The various endings of the Gospel of Mark (part 1)


Mark’s Gospel seems like a rough first draft, like the work of someone racing to get everything down on paper as quickly as possible. That’s reflected in the book’s abrupt ending, where it just sort of stops, mid-story. That ending was so frustrating for some later Christians that they felt compelled to give the book a proper conclusion, and now it has more endings that Peter Jackson’s “Return of the King.” [Read more...]

The symmetric property of 2 Timothy 3:16

Screenshot 2015-10-05 at 2.10.50 AM

2 Timothy 3:16 tells us that scripture is that which is “useful” for “training in justice.” Weirdly, though, the Christians who seem fondest of quoting this verse are the least likely to see “training in justice” as having anything to do with scripture. [Read more...]

How to understand ‘biblical inerrantists’


The modern assertion of “biblical inerrancy” is best explained in a 1978 document called the “Chicago Statement on Biblical Inerrancy.” That statement includes 19 denials that tell you everything you need to know about inerrancy and inerrantists. Just read through those denials and, in each case, replace “We Deny that …” with “We Are Very Much Afraid that …” [Read more...]

‘Purity culture’ isn’t just a sex thing. It’s a do-nothing thing.

Keep yourself from being polluted by the world.

What then, is a good Christian to do in such a world? As little as possible. Faith is a blank page that must be kept blank. It is a spotless, pure and undefiled white sheet that must be hidden away from anything and everything that might stain its pure whiteness. [Read more...]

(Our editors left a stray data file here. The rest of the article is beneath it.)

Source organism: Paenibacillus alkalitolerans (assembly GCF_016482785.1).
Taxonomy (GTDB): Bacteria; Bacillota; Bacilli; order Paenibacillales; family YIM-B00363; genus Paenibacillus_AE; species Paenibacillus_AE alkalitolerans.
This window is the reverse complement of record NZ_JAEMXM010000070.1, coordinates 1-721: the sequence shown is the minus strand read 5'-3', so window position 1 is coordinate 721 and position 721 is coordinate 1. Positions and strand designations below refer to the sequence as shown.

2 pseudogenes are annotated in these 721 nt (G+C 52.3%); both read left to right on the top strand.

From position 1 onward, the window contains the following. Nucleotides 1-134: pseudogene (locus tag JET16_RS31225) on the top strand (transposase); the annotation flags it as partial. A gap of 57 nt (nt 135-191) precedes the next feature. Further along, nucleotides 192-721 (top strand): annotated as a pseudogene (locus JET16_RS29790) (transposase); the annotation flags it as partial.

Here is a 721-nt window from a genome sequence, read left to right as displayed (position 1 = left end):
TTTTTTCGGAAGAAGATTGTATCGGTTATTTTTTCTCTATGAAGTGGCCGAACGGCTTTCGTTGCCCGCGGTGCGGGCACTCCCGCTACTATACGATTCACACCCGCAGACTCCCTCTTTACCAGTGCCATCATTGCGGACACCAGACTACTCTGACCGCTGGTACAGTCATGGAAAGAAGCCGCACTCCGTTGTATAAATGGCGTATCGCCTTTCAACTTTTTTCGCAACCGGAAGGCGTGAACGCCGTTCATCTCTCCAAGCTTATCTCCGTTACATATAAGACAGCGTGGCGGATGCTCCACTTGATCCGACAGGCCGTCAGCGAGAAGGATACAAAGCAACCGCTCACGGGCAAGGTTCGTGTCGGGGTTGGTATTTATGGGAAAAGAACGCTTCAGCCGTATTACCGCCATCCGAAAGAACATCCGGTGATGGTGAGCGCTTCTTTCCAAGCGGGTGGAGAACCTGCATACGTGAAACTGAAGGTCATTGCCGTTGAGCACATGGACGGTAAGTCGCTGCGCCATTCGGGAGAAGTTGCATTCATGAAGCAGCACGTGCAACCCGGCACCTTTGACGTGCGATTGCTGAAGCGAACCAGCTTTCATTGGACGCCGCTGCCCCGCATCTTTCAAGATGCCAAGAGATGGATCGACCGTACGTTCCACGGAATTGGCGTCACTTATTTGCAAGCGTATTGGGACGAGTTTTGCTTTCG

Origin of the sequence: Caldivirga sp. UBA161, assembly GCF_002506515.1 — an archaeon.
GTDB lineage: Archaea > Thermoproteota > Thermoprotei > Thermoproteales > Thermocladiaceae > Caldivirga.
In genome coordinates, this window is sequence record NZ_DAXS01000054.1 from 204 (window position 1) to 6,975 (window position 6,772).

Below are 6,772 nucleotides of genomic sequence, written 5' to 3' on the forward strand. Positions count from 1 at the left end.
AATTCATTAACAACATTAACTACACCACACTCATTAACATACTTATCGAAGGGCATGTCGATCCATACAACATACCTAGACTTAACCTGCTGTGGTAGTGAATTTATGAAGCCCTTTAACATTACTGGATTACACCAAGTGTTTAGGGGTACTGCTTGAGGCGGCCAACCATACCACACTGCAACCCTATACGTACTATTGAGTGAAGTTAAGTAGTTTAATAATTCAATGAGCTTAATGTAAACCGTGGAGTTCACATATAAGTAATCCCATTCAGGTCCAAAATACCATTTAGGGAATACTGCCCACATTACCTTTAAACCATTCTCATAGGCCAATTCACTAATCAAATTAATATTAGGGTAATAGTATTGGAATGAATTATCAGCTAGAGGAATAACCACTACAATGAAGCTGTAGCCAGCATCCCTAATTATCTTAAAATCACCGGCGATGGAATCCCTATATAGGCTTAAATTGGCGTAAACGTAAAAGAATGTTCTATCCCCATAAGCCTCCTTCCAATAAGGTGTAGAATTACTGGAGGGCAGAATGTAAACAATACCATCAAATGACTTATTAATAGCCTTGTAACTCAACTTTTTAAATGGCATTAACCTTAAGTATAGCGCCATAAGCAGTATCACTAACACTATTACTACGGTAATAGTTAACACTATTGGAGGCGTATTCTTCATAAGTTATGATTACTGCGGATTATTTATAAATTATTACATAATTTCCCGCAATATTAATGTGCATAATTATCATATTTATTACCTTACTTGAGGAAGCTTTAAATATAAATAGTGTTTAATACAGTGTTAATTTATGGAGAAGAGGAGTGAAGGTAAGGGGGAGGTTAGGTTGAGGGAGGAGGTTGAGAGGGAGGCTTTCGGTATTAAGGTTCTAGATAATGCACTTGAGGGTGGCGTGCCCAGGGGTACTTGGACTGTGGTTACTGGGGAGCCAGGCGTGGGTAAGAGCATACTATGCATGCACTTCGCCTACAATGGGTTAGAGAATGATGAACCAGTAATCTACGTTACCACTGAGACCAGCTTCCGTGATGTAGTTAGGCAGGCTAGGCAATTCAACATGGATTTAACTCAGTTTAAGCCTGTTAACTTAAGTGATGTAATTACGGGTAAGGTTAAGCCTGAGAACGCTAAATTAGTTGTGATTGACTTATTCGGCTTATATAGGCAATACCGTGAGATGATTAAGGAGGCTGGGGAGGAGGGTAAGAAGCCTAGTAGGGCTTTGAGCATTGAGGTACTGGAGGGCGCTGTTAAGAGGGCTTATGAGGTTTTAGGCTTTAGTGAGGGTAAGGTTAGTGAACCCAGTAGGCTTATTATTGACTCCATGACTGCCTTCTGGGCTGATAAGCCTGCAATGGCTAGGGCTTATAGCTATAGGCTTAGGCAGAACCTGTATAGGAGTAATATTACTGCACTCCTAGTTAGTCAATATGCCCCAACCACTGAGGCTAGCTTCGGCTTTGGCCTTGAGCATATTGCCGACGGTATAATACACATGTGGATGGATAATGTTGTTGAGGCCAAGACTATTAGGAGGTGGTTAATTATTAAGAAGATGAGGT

The ‘Rocky’ road of John’s geography


The training montage in “Rocky II” offers an implausible — maybe even impossible — version of Philadelphia geography. Philly journalist Dan McQuade plotted out Rocky’s run on a real map of the city and found a messy, mixed-up route of more than 30 miles. Biblical scholars have been doing the same thing, with similar results, examining the geography of the Gospel of John. [Read more...]

‘The Day the Sun Stood Still’


A better presumption, I think, is to assume these storytellers recognized what they were doing and did it deliberately and that something else is going on other than an attempt to provide harmonious, wholly consistent stories that would satisfy the modern sensibilities of readers 2,500 years later. To understand the stories they told, we need to understand the choices they made in telling those stories. We can’t do that if we presume that they never made choices, only mistakes. [Read more...]

The gospel according to 1 Corinthians 13 (part 1)


We all know love when we see it. And when we see the genuine article, we’re awed by it, regardless of the “theological system” (or absence of any such system) of those who show such genuine love. [Read more...]

When did Adam and Eve get married?

Pro-tip: Check the tide charts before scheduling your beach wedding. High tide + rainstorm = flooding.

In the story itself, on its own terms, Adam and Eve didn’t get married in anything like the way Christians today get married. They simply shacked up together. Although, of course, shacks — like clothing — had not yet been invented. Neither had marriage, for that matter. [Read more...]